Having success against Brady, however, is a relative term. He still produced against a loaded Seattle defense far better than this year’s Raiders unit. He will produce again Sunday, even if most goes right. Limitation, however, if key.

Norton believes certain things are essential when facing a Patriots team. Sure tackling. Impacting the quarterback.

The first is vital, something the Raiders have done well save a Week 9 win over Miami. The Raiders have to limit explosives and keep the ball in front of them, especially with the way Brady likes to play.

“The Patriots do a really good job of underneath coverage,” Norton said. “They have guys that catch and run really well. The backs, the tight ends, the matchups underneath, they catch and make people miss. They try to match up with your linebackers and safeties. They feel like their guys are pretty good. Tackling is something we’ve been really outstanding with all year but this last game against Miami we didn’t do so well and it’s kind of stands out, especially when it’s something we’ve taken a lot of pride in.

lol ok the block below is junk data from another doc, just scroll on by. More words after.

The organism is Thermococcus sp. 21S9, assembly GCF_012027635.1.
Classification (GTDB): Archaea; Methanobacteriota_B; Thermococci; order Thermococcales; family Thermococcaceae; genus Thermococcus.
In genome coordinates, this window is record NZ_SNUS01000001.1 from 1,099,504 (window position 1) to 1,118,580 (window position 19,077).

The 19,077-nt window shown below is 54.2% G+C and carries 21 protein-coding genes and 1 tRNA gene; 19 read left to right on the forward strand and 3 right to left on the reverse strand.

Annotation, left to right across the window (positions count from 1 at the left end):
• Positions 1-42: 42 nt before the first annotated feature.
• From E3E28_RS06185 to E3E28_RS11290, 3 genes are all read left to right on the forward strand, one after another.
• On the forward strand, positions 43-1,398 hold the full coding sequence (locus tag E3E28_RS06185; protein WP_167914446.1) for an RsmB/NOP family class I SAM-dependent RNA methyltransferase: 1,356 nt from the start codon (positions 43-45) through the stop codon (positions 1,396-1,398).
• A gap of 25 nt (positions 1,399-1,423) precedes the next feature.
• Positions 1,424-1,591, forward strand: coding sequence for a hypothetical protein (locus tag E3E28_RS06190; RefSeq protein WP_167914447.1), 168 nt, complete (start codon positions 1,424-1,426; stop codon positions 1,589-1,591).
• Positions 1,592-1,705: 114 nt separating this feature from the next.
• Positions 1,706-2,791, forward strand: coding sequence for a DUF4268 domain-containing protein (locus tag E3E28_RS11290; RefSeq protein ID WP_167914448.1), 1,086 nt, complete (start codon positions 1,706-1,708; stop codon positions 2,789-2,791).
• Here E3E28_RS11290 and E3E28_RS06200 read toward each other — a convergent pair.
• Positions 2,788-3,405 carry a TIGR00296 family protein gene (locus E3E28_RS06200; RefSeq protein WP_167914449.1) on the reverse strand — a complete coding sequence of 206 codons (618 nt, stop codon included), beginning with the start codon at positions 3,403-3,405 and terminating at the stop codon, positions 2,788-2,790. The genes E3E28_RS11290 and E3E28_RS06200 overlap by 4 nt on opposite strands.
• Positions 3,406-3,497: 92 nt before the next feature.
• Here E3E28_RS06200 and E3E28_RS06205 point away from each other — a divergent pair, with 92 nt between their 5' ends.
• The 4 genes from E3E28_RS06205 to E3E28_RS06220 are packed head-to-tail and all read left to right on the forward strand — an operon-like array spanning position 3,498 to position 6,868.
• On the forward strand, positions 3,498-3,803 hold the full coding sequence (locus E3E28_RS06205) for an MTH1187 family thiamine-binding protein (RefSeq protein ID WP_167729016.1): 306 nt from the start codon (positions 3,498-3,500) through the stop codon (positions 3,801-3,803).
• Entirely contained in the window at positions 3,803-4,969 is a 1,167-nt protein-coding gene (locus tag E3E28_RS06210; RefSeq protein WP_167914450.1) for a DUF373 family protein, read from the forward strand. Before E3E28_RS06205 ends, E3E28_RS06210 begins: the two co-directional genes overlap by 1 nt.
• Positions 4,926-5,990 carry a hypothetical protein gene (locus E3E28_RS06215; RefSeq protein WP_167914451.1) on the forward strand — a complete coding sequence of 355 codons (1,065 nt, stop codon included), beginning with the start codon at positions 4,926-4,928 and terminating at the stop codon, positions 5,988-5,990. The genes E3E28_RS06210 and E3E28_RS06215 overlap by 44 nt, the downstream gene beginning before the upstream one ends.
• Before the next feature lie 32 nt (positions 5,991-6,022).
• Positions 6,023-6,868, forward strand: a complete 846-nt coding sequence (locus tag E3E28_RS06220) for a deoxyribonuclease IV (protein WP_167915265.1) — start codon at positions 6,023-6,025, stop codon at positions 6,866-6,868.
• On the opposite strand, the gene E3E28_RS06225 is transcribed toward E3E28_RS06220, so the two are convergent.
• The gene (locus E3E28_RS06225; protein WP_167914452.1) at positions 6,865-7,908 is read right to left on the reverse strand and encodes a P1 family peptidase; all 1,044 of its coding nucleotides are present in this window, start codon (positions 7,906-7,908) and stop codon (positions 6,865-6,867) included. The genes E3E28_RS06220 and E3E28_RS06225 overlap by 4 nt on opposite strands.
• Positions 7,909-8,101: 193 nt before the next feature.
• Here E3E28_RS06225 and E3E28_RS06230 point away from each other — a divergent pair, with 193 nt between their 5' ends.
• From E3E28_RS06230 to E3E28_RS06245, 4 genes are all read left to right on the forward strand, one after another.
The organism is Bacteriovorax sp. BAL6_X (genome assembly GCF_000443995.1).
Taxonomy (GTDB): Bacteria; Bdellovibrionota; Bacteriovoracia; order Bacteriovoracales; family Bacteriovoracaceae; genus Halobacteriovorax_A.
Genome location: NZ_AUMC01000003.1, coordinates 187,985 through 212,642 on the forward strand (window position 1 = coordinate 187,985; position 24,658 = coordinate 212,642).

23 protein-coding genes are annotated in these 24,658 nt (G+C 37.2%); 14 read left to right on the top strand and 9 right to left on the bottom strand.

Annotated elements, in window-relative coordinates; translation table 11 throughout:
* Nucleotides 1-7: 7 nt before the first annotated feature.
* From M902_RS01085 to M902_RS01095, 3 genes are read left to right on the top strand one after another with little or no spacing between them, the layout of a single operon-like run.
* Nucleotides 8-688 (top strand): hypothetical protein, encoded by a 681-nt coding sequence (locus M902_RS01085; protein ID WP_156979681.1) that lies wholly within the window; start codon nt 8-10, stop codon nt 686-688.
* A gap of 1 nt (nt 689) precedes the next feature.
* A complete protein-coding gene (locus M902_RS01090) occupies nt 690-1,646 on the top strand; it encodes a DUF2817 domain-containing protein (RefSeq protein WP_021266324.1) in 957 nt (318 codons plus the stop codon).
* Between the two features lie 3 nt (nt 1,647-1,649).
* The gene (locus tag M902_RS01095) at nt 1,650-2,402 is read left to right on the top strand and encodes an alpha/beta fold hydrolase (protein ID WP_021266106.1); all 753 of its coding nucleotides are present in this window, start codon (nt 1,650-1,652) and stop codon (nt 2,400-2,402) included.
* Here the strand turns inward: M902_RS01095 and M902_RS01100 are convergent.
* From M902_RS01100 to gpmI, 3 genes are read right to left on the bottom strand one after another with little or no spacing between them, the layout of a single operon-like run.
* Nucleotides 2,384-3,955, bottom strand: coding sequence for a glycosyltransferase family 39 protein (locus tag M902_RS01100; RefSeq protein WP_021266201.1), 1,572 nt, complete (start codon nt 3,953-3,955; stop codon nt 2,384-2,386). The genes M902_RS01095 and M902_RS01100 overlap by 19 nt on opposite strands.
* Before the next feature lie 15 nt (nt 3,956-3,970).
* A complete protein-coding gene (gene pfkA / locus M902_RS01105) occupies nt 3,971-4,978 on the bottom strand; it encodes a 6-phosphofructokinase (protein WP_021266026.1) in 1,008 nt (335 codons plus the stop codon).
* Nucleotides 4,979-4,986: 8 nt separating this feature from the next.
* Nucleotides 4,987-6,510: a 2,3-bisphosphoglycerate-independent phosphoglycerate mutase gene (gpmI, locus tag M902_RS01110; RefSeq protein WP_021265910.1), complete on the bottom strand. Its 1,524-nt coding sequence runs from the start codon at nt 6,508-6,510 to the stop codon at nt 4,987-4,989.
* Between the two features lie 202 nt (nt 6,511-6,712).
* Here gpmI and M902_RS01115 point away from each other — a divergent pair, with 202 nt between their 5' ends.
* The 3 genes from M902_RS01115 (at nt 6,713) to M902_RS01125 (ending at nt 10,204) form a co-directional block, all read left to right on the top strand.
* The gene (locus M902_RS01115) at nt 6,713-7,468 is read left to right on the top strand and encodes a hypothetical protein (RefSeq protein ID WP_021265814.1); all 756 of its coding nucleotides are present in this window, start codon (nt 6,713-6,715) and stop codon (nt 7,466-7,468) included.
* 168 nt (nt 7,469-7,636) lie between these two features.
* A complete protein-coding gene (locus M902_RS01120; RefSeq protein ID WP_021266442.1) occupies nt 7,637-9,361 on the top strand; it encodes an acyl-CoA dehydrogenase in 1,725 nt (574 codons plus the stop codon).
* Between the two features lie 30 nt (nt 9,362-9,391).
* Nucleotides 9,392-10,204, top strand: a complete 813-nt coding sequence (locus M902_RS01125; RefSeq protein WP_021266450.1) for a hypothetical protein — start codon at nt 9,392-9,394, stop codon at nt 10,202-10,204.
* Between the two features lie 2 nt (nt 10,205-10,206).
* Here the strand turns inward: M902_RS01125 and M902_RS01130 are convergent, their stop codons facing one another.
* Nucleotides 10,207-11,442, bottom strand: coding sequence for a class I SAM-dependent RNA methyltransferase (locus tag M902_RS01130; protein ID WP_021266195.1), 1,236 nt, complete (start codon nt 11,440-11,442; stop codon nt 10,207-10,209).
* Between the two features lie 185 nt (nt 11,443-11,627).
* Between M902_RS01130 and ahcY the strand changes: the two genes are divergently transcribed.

“I really feel like our emphasis and what we do well matches up well with that they try to do.”

There are some problem spots. One is limiting deep shots, something Brady has unleashed with startling efficiency. He’s 19-for47 for 410 yards and four touchdowns on passes of 20-plus yards, with speedsters Brandin Cooks and Phillip Dorsett able to haul them in. The Raiders have proven vulnerable to track-star receivers. 

Impacting Brady is mandatory, but also difficult given his excellent pocket presence. He’s especially good at feeling pressure off the edge, where reigning defensive player of the year Khalil Mack typically lines up opposite Bruce Irvin.

Brady has proven vulnerable to interior pressure, which is why Mario Edwards Jr. will be an X-factor on passing downs. He has four sacks this season and needs to break free in the backfield to force difficult decisions or, at the very lest, disrupt New England’s timing.

Brady gets rid of the ball fast at times. Raiders rushers can’t get frustrated by that, especially Mack.